California Catholic Daily Exclusive.

On Saturday, September 9, St. Patrick’s Seminary in Menlo Park hosted its 10th annual Four Pillars Gala. The event is the school’s primary yearly fundraiser. The seminary serves a number of dioceses, and this year is forming seminarians from the diocese of Agana, Guam (3); Honolulu Hawaii (7); Monterey (1), Oakland (1), Sacramento (8), San Francisco (14), Santa Rosa (3), California; and Spokane Washington (3).

This year, over 500 people gathered for Vespers in the seminary chapel, tours of the seminary, and dinner and a silent auction on the seminary’s lawn. In his welcoming remarks the seminary’s new rector, Fr. George Schultze, SJ, said the crowd was the largest in the 10 year history of the gala. The invocation was given by His Excellency Salvatore Cordileone, Archbishop of San Francisco. His Excellency was joined by Bishop Michael Barber of the Diocese of Oakland, and Bishop Thomas Daly, of the Diocese of Spokane, and former interim rector of the seminary. Bishop Daly also acted as master of ceremonies.

This year, the seminary honored the Walk for Life West Coast, represented by the Walk’s co-chairs and co-founders, Dolores Meehan and Eva Muntean.  As dinner was served, the Rev. Mr. Mario S. Rizzo, the student body president, spoke. Deacon Rizzo said, in part: “Before I entered St. Patrick’s Seminary I had never been to the Walk for Life in San Francisco. As I enter into my seventh year at St. Patrick’s I can say that for me, the Walk is one of the most nourishing events that takes place during the academic year…I remember my first experience walking down Market Street surrounded by a sea of people carrying banners of their churches, signs and images of Our Lady while singing and praying the Rosary and the Chaplet of Divine Mercy…At one moment we feel encouraged…at the next, someone is berating us from the sidewalk…In his encyclical Evangelium Vitae, Pope John Paul II aptly named the likes of this protest the ‘culture of death.’” But, he continued “…what are we being formed into but another Christ, an alter Christus, one who will lay down his life so that others may live.”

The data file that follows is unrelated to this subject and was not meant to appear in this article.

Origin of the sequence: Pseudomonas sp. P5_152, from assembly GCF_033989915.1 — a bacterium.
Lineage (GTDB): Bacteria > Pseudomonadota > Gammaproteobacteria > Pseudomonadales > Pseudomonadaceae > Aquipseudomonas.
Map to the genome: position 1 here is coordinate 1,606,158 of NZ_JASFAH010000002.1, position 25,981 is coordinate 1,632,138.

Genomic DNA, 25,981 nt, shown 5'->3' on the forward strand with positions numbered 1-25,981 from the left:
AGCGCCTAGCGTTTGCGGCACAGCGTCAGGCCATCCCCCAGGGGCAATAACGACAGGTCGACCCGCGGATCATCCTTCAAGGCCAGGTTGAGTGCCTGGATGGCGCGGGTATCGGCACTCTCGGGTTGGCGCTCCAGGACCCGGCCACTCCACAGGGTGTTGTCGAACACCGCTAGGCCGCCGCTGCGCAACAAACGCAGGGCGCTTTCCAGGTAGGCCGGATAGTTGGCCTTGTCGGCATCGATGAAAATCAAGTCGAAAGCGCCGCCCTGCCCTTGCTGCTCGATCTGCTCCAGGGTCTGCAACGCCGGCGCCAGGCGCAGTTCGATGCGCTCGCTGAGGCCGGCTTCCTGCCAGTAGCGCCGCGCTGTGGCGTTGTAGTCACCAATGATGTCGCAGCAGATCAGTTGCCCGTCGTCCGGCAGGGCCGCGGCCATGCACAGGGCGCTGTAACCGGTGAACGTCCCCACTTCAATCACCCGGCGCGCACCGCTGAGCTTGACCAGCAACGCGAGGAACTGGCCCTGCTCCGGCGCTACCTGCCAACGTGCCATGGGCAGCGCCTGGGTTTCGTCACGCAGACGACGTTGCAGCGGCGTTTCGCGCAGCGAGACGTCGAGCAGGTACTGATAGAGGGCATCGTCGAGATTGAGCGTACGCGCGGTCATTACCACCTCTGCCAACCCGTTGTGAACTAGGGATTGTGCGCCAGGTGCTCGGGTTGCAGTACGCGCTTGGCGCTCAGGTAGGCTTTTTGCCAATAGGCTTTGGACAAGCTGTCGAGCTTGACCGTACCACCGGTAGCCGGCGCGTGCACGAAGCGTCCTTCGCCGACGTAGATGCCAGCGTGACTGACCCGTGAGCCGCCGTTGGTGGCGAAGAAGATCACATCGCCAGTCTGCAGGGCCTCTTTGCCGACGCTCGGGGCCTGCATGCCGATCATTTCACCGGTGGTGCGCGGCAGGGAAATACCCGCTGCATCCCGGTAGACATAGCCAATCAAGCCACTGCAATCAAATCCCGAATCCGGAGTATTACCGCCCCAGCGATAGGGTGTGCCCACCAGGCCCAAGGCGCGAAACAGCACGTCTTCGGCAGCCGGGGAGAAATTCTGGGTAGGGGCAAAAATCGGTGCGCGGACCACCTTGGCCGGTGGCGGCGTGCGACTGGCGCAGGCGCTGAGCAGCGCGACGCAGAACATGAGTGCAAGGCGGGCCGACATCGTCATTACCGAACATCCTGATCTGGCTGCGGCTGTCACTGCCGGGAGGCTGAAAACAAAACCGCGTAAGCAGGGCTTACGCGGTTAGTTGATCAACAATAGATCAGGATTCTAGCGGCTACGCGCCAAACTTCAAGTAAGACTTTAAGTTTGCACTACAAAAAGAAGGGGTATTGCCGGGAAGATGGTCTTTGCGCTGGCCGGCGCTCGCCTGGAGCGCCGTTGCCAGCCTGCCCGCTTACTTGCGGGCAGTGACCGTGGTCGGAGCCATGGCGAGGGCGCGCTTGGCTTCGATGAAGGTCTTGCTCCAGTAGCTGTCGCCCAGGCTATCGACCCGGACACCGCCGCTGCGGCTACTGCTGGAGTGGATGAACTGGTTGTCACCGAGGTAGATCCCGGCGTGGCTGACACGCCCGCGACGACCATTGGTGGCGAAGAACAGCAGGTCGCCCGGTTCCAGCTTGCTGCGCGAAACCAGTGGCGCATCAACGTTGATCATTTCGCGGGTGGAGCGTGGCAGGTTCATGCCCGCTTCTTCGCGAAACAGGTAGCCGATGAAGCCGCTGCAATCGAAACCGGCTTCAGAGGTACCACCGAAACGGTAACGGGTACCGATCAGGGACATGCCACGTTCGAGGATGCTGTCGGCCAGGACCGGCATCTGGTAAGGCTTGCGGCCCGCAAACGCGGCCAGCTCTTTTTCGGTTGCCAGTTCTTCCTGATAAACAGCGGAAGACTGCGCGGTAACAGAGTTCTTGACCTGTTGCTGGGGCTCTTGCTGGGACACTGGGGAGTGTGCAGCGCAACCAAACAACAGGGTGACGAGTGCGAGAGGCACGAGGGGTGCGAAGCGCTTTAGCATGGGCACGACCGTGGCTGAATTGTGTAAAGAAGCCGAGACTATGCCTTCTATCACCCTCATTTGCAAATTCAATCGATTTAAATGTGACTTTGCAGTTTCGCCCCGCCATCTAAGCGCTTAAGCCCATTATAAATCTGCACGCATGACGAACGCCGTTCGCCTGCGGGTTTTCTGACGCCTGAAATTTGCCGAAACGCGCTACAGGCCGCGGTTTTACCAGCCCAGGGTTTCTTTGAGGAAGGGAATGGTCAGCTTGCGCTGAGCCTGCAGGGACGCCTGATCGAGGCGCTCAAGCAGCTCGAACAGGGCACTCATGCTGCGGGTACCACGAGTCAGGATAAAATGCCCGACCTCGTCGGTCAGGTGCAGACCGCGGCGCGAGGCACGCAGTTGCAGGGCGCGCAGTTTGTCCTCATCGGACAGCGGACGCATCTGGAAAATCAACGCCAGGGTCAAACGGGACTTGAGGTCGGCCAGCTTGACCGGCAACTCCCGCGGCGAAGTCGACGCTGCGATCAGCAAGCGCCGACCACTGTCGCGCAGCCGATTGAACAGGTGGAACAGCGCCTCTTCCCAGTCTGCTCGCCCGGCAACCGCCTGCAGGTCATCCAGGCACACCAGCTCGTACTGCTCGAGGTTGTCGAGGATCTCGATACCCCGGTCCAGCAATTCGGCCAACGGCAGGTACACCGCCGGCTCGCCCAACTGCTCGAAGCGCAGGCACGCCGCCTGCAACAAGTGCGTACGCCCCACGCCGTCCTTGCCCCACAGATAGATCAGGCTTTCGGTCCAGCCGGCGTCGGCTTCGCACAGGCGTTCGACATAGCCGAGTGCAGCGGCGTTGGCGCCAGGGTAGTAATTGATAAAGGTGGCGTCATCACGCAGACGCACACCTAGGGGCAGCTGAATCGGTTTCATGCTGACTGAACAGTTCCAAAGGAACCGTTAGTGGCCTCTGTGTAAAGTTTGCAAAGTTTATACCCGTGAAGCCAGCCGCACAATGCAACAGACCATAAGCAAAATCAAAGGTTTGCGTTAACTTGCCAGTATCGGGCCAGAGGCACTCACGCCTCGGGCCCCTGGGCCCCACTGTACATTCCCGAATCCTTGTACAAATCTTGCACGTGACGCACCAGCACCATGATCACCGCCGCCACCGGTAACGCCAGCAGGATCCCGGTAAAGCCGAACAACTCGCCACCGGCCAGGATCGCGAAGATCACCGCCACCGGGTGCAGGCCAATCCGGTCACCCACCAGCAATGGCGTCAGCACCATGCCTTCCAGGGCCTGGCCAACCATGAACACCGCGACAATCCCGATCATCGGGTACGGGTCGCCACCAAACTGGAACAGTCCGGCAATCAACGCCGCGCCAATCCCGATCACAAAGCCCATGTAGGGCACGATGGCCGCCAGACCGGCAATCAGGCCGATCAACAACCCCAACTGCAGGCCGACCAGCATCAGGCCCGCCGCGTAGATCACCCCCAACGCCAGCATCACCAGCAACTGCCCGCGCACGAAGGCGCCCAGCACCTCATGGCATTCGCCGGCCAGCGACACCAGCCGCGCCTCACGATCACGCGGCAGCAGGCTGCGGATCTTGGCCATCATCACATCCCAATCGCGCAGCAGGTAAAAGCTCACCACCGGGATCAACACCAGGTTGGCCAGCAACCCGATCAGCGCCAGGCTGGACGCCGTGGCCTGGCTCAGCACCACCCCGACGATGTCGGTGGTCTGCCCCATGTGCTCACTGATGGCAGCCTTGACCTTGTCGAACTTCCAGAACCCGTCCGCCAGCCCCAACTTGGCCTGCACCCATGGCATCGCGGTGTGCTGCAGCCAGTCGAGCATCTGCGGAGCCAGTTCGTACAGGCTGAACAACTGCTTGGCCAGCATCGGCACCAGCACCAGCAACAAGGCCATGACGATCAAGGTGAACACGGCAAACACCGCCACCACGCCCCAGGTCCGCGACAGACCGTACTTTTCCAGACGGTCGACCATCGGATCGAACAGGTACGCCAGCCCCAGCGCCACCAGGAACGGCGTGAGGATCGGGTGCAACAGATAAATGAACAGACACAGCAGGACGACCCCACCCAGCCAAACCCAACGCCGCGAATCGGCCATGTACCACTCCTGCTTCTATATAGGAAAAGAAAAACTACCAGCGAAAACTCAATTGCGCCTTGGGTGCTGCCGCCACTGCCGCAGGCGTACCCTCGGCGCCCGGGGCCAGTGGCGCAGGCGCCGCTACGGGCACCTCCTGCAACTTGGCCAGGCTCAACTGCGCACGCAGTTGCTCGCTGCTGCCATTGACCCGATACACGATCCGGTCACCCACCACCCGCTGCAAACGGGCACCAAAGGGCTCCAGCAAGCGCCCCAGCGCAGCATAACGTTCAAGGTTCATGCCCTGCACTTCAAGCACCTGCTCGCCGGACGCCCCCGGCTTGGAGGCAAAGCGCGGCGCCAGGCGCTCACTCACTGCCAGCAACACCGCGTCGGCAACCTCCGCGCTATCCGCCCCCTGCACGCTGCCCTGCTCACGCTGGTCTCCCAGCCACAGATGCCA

Following dinner, both women spoke. The differing styles may provide a clue to the fruitful working relationship that has so contributed to the Walk’s success. Both echoed themes of gratitude for those who have helped make the Walk possible, a determination to continue the fight, and a renewed pledge of fidelity and service to the Church. Ms. Muntean spoke first. After thanking the priests, parishes, and volunteers who make the Walk happen, she continued:

“…The Walk for Life became necessary because abortion was made legal. Abortion was made legal because our country turned away from God. That, and many other issues, will fall into their rightful place if and when our country turns back to God. We at the Walk know that no matter what we do, it must be in service of that final aim. And that’s why we are here tonight.

We are here celebrating one of the most important works of the Church: the forming of these wonderful young men who are giving their lives to Christ and His Church. And let’s not forget their professors who are entrusted with guiding these young men on their journey. As Archbishop Reardon said when he was initially looking to staff St. Patrick’s ‘the work of the priests is the work of the Apostles, and the work of their professors is the work of Jesus Christ because they train the Apostles’.

The presence of the seminarians at the Walk bring us one of our greatest joys. Each year, a majority of St. Patrick’s men attend the Walk. Their very presence builds the Church. The seminarians experience the supportive atmosphere of tens of thousands of people, and the tens of thousands of people are energized and heartened by the presence of these impressive young men of God.”

Dolores Meehan followed. Meehan generally speaks without notes and her speeches are often characterized by a succession of striking images rather than a methodical approach. In this case she shared her recollections of the genesis of the Walk. At one point, she recalled the tremendous opposition to the first Walk in 2005, ginned up by the likes of then-Mayor Gavin Newsom. She said that in thanking those responsible for the success of the Walk we should never forget to thank Newsom, whose efforts brought out such a violent opposition that “we could never have afforded that kind of publicity!” Her observation that Newsom plays the same part in the history of the Walk for Life West Coast that Pontius Pilate does in the Creed, brought laughter from the crowd. She also said that when she tells people she is from San Francisco, they often respond “Bummer!” But she said, as a fourth-generation San Franciscan, it is the place to be, and called the Walk for Lifers “the Navy Seals of the pro life movement!”

The evening closed, as always, with an introduction of the seminarians, who gathered on the wide stairs by the entrance to the seminary. The seminarians then gave a lovely rendition of the Salve Regina.